1. The Guardian2/18/2412 min
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    The Guardian
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    • KapteinB
      Top reader this weekReading streakScoutScribe
      1 month ago

      I was never good at conversations growing up, and had to train myself to be better at them, which could be emotionally exhausting.

      Curiously, [supercommunicators] were not necessarily the obvious “leader” (in fact, groups with a more dominant individual tended to be less synchronised), but they were people who in their everyday lives tended to have bigger social networks, had people confide in them and were more likely to enjoy roles with greater responsibility. So what did they do? They spoke less, repeated other people’s ideas, admitted mistakes and were self-deprecating. They also asked questions – around 10-20 times as many as anyone else.

      This is what I learned to do, more or less; listen, learn, and ask follow-up questions. I fish around for common interests, but sometimes I just have to pretend to be interested in whatever they're talking about.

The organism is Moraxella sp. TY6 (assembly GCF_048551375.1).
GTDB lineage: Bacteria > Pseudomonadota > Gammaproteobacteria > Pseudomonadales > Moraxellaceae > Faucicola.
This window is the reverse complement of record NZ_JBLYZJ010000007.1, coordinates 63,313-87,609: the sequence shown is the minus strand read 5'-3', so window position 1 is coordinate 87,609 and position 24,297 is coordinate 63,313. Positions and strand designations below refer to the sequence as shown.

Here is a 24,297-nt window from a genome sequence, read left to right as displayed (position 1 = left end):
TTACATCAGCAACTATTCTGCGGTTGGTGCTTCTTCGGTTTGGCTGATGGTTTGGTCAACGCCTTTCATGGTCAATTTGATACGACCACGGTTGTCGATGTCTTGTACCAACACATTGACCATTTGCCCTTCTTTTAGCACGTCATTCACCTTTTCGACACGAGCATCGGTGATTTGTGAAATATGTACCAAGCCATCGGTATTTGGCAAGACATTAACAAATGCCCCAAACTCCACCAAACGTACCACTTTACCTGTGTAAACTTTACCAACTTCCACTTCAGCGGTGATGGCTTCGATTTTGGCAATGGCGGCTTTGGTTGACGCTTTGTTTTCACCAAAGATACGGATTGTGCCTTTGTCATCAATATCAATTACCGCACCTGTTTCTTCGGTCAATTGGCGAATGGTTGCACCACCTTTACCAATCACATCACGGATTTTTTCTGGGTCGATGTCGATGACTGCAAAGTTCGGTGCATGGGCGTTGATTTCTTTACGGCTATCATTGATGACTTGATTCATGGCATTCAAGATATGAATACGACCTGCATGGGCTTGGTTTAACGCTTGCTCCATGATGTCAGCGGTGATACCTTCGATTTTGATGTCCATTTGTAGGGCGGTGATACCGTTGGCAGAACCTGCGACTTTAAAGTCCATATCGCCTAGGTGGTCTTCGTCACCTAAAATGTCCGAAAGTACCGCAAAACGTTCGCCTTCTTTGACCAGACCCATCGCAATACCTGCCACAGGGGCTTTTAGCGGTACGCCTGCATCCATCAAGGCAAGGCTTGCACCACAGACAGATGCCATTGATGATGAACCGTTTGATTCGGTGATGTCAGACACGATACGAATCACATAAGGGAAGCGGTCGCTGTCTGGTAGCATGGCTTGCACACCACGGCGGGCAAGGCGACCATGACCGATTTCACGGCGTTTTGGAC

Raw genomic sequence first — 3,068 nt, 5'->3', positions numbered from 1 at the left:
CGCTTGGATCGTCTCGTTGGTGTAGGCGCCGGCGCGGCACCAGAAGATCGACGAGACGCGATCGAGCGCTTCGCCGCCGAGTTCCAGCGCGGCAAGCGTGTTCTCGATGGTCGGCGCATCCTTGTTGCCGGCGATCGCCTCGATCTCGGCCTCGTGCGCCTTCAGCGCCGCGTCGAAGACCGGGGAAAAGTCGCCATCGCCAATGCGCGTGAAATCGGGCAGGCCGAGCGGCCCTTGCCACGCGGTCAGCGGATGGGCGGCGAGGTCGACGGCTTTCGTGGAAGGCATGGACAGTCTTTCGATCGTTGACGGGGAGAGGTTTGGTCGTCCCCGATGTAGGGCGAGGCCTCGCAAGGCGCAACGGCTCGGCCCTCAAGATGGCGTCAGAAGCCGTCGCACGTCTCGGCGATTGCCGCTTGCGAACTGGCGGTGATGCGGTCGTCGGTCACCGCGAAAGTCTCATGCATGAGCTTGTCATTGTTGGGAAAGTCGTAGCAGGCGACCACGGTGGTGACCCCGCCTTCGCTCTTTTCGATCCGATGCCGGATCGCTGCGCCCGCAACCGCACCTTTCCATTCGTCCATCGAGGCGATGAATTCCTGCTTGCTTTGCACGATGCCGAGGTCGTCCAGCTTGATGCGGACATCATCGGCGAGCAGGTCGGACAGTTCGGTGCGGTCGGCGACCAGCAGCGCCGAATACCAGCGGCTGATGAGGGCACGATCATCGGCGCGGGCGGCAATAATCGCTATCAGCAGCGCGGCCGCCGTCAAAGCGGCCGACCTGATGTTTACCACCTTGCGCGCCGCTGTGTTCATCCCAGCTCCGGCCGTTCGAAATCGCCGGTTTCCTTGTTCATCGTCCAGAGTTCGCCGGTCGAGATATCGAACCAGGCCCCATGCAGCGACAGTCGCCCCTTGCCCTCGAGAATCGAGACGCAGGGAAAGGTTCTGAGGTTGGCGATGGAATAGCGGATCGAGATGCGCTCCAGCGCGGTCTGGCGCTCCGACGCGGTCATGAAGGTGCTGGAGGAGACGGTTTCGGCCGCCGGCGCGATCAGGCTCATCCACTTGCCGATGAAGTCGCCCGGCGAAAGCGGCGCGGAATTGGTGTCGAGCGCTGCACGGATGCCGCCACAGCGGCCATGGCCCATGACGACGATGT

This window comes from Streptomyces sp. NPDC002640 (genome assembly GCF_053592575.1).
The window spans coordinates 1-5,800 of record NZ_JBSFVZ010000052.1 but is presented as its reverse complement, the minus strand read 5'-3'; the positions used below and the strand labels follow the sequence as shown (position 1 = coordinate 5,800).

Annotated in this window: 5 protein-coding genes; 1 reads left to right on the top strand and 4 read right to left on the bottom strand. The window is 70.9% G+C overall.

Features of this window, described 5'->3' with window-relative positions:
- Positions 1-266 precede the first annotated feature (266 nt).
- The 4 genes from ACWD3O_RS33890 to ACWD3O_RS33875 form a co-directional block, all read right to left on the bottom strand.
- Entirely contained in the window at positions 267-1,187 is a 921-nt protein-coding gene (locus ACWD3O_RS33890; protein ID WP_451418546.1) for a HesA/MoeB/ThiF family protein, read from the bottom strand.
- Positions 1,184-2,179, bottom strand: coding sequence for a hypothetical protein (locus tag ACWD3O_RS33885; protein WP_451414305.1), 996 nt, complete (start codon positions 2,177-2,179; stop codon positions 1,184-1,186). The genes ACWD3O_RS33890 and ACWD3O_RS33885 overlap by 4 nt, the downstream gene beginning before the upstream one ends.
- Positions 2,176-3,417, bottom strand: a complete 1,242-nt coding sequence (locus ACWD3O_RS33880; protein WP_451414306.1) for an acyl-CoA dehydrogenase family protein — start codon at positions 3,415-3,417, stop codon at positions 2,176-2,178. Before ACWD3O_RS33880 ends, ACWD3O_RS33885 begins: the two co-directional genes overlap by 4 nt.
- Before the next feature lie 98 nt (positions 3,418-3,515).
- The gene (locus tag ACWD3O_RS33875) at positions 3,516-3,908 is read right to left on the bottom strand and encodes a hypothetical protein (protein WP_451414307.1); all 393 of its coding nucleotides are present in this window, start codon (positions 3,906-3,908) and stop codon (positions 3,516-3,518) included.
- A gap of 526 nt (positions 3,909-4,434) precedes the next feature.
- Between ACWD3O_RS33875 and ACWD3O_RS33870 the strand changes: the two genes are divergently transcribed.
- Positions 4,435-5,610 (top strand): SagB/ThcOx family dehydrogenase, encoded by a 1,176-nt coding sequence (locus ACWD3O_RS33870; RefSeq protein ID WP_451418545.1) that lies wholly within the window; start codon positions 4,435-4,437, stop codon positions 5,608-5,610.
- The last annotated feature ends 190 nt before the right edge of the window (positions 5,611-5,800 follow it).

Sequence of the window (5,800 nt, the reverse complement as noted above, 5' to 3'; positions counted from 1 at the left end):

I've also found that I have two abilities most people apparently don't possess: To pick up on when two people are talking about completely different things while thinking they are discussing the same thing (happens shockingly often!), and to pick up on when someone else was about to speak but got cut off. (During a recent-ish conversation with a friend about what would be our voice-lines if we were NPCs in a Bethesda video game, I was told one of mine would be "You were about to say something?".)

      (I've also found that 3 is the optimal number of people for a good conversation. 2 will result in awkward pauses, while 4 or more will result in the conversation splintering into several, or some participants never getting a word in.)

      Reading this made me wonder how many of these "supercommunicators" are actually naturals at it, and how many are really socially awkward dorks trying their best to be part of the conversation. Maybe there's a reason the socially awkward dork gene has survived for so many generations.

    • coriander1 month ago

      Excellent! A lot seems to come down to connecting genuinely, kindly with someone first so that defense mechanisms can be lowered and more honesty and clarity shared. The test scores example was really interesting. Relates to some of the ideas shared years ago in The Righteous Mind from Jonathan Haidt.